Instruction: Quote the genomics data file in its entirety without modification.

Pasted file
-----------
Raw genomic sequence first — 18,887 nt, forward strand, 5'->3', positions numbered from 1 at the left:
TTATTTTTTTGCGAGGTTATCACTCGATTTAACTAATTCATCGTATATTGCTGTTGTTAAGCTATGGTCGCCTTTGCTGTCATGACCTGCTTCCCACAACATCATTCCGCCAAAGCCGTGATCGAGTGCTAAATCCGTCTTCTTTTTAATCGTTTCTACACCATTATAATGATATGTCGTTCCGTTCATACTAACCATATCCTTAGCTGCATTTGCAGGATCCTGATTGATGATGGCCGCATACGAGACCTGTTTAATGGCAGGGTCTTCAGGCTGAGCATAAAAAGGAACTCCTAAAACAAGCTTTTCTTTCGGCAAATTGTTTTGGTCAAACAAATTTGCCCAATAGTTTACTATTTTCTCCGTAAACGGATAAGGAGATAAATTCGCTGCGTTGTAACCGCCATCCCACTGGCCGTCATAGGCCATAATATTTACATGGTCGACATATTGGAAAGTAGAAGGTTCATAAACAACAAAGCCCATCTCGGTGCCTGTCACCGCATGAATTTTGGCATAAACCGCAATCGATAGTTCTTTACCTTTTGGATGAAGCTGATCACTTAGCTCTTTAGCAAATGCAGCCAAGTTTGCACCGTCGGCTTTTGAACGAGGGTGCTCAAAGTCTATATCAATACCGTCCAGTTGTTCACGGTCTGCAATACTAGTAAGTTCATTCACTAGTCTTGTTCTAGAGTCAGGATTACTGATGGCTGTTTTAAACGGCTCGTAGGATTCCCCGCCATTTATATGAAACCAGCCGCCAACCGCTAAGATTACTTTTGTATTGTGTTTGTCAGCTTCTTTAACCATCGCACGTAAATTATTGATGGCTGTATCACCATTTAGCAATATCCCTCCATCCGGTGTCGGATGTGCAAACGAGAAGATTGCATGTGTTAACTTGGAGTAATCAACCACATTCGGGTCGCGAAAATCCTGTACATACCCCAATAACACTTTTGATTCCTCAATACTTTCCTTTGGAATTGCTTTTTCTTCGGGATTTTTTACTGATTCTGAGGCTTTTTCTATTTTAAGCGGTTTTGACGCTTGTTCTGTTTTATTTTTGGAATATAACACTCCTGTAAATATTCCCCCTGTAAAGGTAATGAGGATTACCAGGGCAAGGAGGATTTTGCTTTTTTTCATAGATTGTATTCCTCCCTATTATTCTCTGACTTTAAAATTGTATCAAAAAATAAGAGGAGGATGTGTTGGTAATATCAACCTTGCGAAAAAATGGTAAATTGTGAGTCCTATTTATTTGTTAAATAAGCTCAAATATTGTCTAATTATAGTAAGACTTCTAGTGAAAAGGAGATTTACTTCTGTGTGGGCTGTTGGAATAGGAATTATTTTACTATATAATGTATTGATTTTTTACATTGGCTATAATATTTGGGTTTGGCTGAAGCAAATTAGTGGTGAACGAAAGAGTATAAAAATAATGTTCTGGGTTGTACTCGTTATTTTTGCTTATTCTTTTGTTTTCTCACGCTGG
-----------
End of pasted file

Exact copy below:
Raw genomic sequence first — 18,887 nt, forward strand, 5'->3', positions numbered from 1 at the left:
TTATTTTTTTGCGAGGTTATCACTCGATTTAACTAATTCATCGTATATTGCTGTTGTTAAGCTATGGTCGCCTTTGCTGTCATGACCTGCTTCCCACAACATCATTCCGCCAAAGCCGTGATCGAGTGCTAAATCCGTCTTCTTTTTAATCGTTTCTACACCATTATAATGATATGTCGTTCCGTTCATACTAACCATATCCTTAGCTGCATTTGCAGGATCCTGATTGATGATGGCCGCATACGAGACCTGTTTAATGGCAGGGTCTTCAGGCTGAGCATAAAAAGGAACTCCTAAAACAAGCTTTTCTTTCGGCAAATTGTTTTGGTCAAACAAATTTGCCCAATAGTTTACTATTTTCTCCGTAAACGGATAAGGAGATAAATTCGCTGCGTTGTAACCGCCATCCCACTGGCCGTCATAGGCCATAATATTTACATGGTCGACATATTGGAAAGTAGAAGGTTCATAAACAACAAAGCCCATCTCGGTGCCTGTCACCGCATGAATTTTGGCATAAACCGCAATCGATAGTTCTTTACCTTTTGGATGAAGCTGATCACTTAGCTCTTTAGCAAATGCAGCCAAGTTTGCACCGTCGGCTTTTGAACGAGGGTGCTCAAAGTCTATATCAATACCGTCCAGTTGTTCACGGTCTGCAATACTAGTAAGTTCATTCACTAGTCTTGTTCTAGAGTCAGGATTACTGATGGCTGTTTTAAACGGCTCGTAGGATTCCCCGCCATTTATATGAAACCAGCCGCCAACCGCTAAGATTACTTTTGTATTGTGTTTGTCAGCTTCTTTAACCATCGCACGTAAATTATTGATGGCTGTATCACCATTTAGCAATATCCCTCCATCCGGTGTCGGATGTGCAAACGAGAAGATTGCATGTGTTAACTTGGAGTAATCAACCACATTCGGGTCGCGAAAATCCTGTACATACCCCAATAACACTTTTGATTCCTCAATACTTTCCTTTGGAATTGCTTTTTCTTCGGGATTTTTTACTGATTCTGAGGCTTTTTCTATTTTAAGCGGTTTTGACGCTTGTTCTGTTTTATTTTTGGAATATAACACTCCTGTAAATATTCCCCCTGTAAAGGTAATGAGGATTACCAGGGCAAGGAGGATTTTGCTTTTTTTCATAGATTGTATTCCTCCCTATTATTCTCTGACTTTAAAATTGTATCAAAAAATAAGAGGAGGATGTGTTGGTAATATCAACCTTGCGAAAAAATGGTAAATTGTGAGTCCTATTTATTTGTTAAATAAGCTCAAATATTGTCTAATTATAGTAAGACTTCTAGTGAAAAGGAGATTTACTTCTGTGTGGGCTGTTGGAATAGGAATTATTTTACTATATAATGTATTGATTTTTTACATTGGCTATAATATTTGGGTTTGGCTGAAGCAAATTAGTGGTGAACGAAAGAGTATAAAAATAATGTTCTGGGTTGTACTCGTTATTTTTGCTTATTCTTTTGTTTTCTCACGCTGG